Monday, September 10, 2012

Rulebook Casefile: Un-Racist Writing and Metaphor Families in “The Wire”

Like a lot of writers, I saw “The Wire” and thought, “I’d love to write something like that!”  So I wrote a script about a loose cannon white cop causing havoc in a housing project. The script was “progressive” in that, in the end, the white cop was the victimizer and the black people were the victims, but I was shocked to discover that, when people read it, some of them thought that the script sounded vaguely racist.  Not so much the plot, but the fact that I had black drug dealers talking what I thought was street lingo.  Well, what did they want?  Should they speak the queen’s English? 

Only later did I go back and realize that yeah, despite my good intentions, the dialogue did sound unintentionally racist, but I still didn’t understand why.  It wasn’t until I re-watched the first season of the “The Wire” that I figured it out: my dialogue wasn’t specific enough.  It was generic “black projects drug dealer” jargon, which was a problem in several ways:
  1. Inspired by some news articles, I had set my script in Newark, a city I had never actually been to, so I couldn’t drop a lot of specifics about local places, local issues, local slang.  When you don’t have specifics, you fall back on generics, and generics always sound phony and condescending.
  2. My black characters weren’t witty like the guys on “The Wire”.  When the audience laughs at a character’s humor, they bond with that character, and they sense that the writer has bonded with that character. 
  3. Most importantly, my character’s metaphor families were all the same: “black projects” and “drugs”.  The result was that when you read the script, it seemed like I was just saying “black projects = drugs”.  Worse, I was saying that that was all that these characters were. On “The Wire”, all of the black drug-world characters do indeed have the metaphor families  of “black projects” and “drugs”, but each of them has their own individual metaphor family, too:
  • Stringer Bell’s is business school: “Y’all see, what we got here is an inelastic product.”
  • Avon’s is family: “What’s the rule?  Don’t say shit to anybody who ain’t us! [hug] You know it’s always love.”
  • DeAngelo talks the language of a reformer: “The game ain’t gotta be played like that, yo.”
  • Wallace keeps betraying that he’s a little too smart to keep doing this: DeAngelo holds up a fake bill next to a ten and says that real money has presidents on it, but Wallace mutters, “Hamilton wasn’t no president...”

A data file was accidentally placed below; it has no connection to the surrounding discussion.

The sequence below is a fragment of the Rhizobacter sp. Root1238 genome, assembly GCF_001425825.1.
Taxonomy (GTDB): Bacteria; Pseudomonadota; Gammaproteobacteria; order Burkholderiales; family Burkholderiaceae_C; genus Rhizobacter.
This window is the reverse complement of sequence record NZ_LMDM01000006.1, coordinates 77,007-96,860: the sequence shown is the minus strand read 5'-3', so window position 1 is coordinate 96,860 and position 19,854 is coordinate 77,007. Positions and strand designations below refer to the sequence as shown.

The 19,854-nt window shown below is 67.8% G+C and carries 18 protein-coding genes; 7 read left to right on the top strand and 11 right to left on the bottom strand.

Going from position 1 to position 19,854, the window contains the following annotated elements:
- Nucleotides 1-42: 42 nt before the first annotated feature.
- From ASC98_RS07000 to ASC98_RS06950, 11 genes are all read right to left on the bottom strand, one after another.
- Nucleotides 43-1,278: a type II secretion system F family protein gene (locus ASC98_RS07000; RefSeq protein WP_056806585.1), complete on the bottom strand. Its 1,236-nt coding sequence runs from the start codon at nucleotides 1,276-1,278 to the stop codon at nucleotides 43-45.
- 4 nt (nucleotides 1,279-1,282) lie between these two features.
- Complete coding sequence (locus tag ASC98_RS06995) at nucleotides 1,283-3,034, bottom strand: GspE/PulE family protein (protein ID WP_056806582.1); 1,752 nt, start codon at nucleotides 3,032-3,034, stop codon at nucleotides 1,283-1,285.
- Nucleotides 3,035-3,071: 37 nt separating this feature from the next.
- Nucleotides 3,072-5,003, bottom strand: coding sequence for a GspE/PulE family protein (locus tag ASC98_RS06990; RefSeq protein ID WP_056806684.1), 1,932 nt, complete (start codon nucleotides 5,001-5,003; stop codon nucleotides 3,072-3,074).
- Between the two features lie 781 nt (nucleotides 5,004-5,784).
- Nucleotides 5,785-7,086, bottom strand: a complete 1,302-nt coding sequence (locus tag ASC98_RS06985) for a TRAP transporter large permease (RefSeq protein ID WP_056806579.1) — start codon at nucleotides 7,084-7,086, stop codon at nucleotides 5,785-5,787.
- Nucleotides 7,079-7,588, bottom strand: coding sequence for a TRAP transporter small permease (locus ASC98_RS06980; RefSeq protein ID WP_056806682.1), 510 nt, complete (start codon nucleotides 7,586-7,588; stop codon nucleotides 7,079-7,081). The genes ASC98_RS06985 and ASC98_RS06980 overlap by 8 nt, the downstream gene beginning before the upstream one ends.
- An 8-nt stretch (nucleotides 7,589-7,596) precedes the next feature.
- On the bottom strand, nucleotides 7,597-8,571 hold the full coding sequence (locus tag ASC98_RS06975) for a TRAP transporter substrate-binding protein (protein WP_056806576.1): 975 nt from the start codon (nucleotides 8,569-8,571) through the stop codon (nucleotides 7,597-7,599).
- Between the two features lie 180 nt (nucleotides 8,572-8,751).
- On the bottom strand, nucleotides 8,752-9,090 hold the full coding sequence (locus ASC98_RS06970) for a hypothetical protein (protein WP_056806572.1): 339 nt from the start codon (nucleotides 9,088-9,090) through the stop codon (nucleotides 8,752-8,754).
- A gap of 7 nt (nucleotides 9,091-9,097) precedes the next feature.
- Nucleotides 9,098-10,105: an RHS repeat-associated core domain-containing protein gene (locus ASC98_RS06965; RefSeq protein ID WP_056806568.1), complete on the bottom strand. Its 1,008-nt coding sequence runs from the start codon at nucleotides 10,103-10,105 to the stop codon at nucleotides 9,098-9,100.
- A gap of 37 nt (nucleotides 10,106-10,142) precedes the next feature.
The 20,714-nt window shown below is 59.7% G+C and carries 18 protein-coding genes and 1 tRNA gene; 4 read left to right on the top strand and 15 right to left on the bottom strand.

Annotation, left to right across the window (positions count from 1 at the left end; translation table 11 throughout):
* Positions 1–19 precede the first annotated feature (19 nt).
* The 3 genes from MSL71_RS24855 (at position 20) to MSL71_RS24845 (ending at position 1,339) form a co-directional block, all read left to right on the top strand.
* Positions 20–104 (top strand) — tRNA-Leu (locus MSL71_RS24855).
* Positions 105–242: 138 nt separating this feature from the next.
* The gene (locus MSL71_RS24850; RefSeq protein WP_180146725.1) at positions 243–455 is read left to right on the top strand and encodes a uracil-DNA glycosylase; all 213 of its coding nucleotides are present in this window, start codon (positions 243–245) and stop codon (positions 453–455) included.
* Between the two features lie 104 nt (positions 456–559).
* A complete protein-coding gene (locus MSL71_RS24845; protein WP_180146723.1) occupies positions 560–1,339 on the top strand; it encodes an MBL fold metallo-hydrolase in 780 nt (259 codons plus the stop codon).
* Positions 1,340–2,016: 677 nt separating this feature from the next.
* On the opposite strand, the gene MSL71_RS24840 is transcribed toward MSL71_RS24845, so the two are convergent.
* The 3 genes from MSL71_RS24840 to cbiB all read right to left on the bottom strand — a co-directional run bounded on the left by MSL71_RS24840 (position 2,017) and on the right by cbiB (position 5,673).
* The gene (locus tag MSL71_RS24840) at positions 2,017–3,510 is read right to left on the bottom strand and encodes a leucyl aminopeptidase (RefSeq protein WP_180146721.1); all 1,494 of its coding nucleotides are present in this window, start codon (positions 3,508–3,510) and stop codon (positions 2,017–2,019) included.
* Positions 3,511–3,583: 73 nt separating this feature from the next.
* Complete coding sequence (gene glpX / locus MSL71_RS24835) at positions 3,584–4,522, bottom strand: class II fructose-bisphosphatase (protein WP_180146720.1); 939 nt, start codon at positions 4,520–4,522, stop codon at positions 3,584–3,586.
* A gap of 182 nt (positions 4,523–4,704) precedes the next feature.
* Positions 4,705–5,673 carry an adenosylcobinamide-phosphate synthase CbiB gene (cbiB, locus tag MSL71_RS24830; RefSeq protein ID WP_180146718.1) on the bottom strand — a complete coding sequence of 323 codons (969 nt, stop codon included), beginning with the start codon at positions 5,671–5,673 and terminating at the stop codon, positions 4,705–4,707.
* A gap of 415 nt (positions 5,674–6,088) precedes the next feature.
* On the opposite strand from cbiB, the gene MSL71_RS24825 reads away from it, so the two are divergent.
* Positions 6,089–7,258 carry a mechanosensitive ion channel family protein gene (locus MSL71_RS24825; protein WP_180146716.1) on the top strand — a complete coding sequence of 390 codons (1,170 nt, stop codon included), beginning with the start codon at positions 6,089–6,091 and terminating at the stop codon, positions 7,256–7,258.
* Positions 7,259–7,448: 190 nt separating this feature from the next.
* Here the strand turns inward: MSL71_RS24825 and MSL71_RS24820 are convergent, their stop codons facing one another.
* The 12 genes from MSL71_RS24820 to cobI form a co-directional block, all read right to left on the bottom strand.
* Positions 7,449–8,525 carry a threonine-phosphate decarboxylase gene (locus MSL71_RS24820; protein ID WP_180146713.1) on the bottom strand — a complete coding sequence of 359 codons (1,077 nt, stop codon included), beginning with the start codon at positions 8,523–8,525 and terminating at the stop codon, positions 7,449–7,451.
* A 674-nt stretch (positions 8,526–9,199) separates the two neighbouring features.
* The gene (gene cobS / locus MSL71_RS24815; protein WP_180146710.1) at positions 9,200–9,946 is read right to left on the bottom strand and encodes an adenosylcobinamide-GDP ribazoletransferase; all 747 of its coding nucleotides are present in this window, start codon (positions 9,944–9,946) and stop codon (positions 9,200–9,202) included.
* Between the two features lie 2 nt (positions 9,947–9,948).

• The biggest shock was Omar: I had remembered him as being the crudest, but he actually refuses to use R-rated language and chastises others for it.  His metaphor family is “ethical pirate”, constantly talking about how he wants to “parley” because “a man’s gotta have a code.” 
The characters on “The Wire” were all in the same world for the time being, but you didn’t have to listen to them long to realize that they all started out in different places and they were all headed in different directions. 


Mark said...

I love this - it is such a better explanation than "only black people can write black dialogue" or other such axioms, and it explains so much of what goes wrong with generic sounding movies.

j.s. said...

I'm seeing new sides to the idea of Metaphor Families in this post. That speech patterns can be about content as much as form. It's not necessarily always about the way someone says something but what it is they're always finding a way to talk about.

Matt Bird said...

I suppose I'm somewhat blurring the line here between metaphor family and self-image, which I discussed here:


JD Paradise said...

That's a really nice analysis, and a good reminder that characters have to be "people" not "ideas of people". I never really thought about that aspect of The Wire but it's right on target.

The "rules" part you linked to in your other post was also interesting and informative.

Well done, sir!

Steve Bird said...

All I can think of now is Luke Cage exclaiming "Sweet Christmas!"

Matt Bird said...

I never understood the objection to "Sweet Christmas". It's a fun phrase, it's got a lot of character and there's not really any implied stereotyping. If it was "Sweet Pickled Pigfeet!", then I would see the problem. If I were hired to write a Luke Cage comic today, I'd fight to include the phrase.

Beth said...

Hey Mr. Bird,

The past few days, new headings have been posted, but this same article about The Wire keeps reposting under it. It's a good article, but I was hoping to read your new thoughts about the horrible Green Lantern Movie!

Matt Bird said...

Thanks for the heads up. What browser are you using? It's definitely happening with some versions of Safari on Mac, but the blog seems to uploading fine on Firefox and Chrome.

Perhaps blogger has stopped supporting Safari? (Safari has recently dropped sharply in popluarity, and it's notoriously fickle, so maybe they've given up?)

Beth said...

Thanks, I bet it's my browser!